nep-hrm New Economics Papers
on Human Capital and Human Resource Management
Issue of 2012‒01‒10
23 papers chosen by
Tommaso Reggiani
Universita' di Bologna

  1. Flexible contracts and human capital investments By Fouarge Didier; Grip Andries de; Smits Wendy; Vries Robert de
  2. The impact of human capital outsourcing on human capital management practices in Karachi pharmaceutical industry By Rana, Tariq Mehmood; Syed, Qamar Ali Zaidi; Muhmmad, Sajid; Herani, Gobind M.
  3. Can co-workers motivational efforts pave the way for morale and job commitment for employees? By Hasan, Dr. Syed Akif; Subhani, Dr. Muhammad Imtiaz
  4. Competition, Group Identity, and Social Networks in the Workplace: Evidence from a Chinese Textile Firm By Kato, Takao; Shu, Pian
  5. Job Separations and Informality in the Russian Labor Market By Lehmann, Hartmut; Razzolini, Tiziano; Zaiceva, Anzelika
  6. Top management’s snooping: Is sneaking over employees’ productivity and job commitment a wise approach? By Hasan, Dr. Syed Akif; Subhani, Dr. Muhammad Imtiaz
  7. Effects of subordinate various work behaviors on the motivational level of their bosses By Hasan, Dr. Syed Akif; Subhani, Dr. Muhammad Imtiaz
  8. Labour Contracts and Performance of Cameroonian Firms By Fomba Kamga, Benjamin
  9. Trust-Based Working Time and Organizational Performance: Evidence from German Establishment-Level Panel Data By Michael Beckmann; Istvàn Hegedüs
  11. Management Practices Across Firms and Countries By Nicholas Bloom; Christos Genakos; Raffaella Sadun; John Van Reenen
  12. Student effort and educatinal attainment: Using the England football team to identify the education production function By Robert Metcalfe; Simon Burgess; Steven Proud
  13. Excess Worker Turnover and Fixed-Term Contracts: Causal Evidence in a Two-Tier System By Centeno, Mario; Novo, Alvaro A.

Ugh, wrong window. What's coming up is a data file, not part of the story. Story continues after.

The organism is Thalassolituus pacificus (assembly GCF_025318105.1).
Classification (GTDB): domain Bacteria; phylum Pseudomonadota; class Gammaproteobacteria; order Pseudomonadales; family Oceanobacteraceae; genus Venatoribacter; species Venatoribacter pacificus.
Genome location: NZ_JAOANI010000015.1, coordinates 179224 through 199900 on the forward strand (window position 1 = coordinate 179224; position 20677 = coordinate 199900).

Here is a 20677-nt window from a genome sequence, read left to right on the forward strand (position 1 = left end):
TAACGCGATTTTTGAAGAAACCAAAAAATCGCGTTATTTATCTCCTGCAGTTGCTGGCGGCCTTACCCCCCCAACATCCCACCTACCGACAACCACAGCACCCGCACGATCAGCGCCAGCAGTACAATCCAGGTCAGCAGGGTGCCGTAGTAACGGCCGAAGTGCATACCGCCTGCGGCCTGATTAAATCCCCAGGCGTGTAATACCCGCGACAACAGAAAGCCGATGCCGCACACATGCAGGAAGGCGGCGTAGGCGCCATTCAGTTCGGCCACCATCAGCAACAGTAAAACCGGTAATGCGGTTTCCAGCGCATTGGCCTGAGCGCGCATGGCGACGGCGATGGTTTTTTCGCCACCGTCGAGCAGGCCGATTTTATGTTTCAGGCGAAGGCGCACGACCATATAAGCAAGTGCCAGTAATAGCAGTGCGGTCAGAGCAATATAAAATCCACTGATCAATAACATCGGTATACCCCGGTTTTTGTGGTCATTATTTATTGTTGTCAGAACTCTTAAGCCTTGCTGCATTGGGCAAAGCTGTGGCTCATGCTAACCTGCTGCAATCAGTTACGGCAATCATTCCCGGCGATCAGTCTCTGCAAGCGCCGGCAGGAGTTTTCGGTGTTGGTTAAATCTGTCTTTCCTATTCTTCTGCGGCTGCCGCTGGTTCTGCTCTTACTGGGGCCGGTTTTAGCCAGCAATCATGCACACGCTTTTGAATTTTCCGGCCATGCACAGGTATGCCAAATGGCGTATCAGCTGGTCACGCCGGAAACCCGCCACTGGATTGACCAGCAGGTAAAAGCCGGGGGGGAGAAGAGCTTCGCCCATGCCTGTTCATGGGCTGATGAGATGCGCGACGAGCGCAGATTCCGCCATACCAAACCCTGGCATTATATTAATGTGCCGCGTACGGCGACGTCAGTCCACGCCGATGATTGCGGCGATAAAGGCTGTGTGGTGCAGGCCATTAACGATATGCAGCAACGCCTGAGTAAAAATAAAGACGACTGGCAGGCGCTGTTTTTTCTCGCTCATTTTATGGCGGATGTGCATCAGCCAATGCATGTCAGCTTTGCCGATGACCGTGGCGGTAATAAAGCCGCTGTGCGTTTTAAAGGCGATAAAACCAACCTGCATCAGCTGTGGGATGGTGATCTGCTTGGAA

14. Severance pay compliance in Indonesia By Brusentsev, Vera; Newhouse, David; Vroman, Wayne
  15. Do Employers Use Unemployment as a Sorting Criterion When Hiring? Evidence from a Field Experiment By Eriksson, Stefan; Rooth, Dan-Olof
  16. Gender Differences in Rates of Job Dismissal: Why Are Men More Likely to Lose Their Jobs? By Wilkins, Roger; Wooden, Mark
  17. Not all employees are Real Professionals By Hasan, Dr. Syed Akif; Subhani, Dr.Muhammad Imtiaz; Osman, Ms. Amber
  18. Software piracy at work place: influence of organizational culture in the presence of various ethical orientations By Hasan, Dr. Syed Akif; Subhani, Dr. Muhammad Imtiaz; Osman, Ms. Amber
  19. Are Forced Turnovers Good or Bad News? By Axel Kind; Alain Schlaepfer
  20. EDUCATION AND LABOUR MARKET OUTCOMES: EVIDENCE FROM BRAZIL By Geraint Johnes; R Freguglia; G Spricigo; A Aggarwal
  21. Sickness Absence and Local Benefit Cultures By Lindbeck, Assar; Palme, Mårten; Persson, Mats
  22. Director Characteristics and Firm Performance By Pascal Gantenbein; Christophe Volonté
  23. Corporate culture and behaviour: A survey By Jakob de Haan; David-Jan Jansen

  1. By: Fouarge Didier; Grip Andries de; Smits Wendy; Vries Robert de (ROA rm)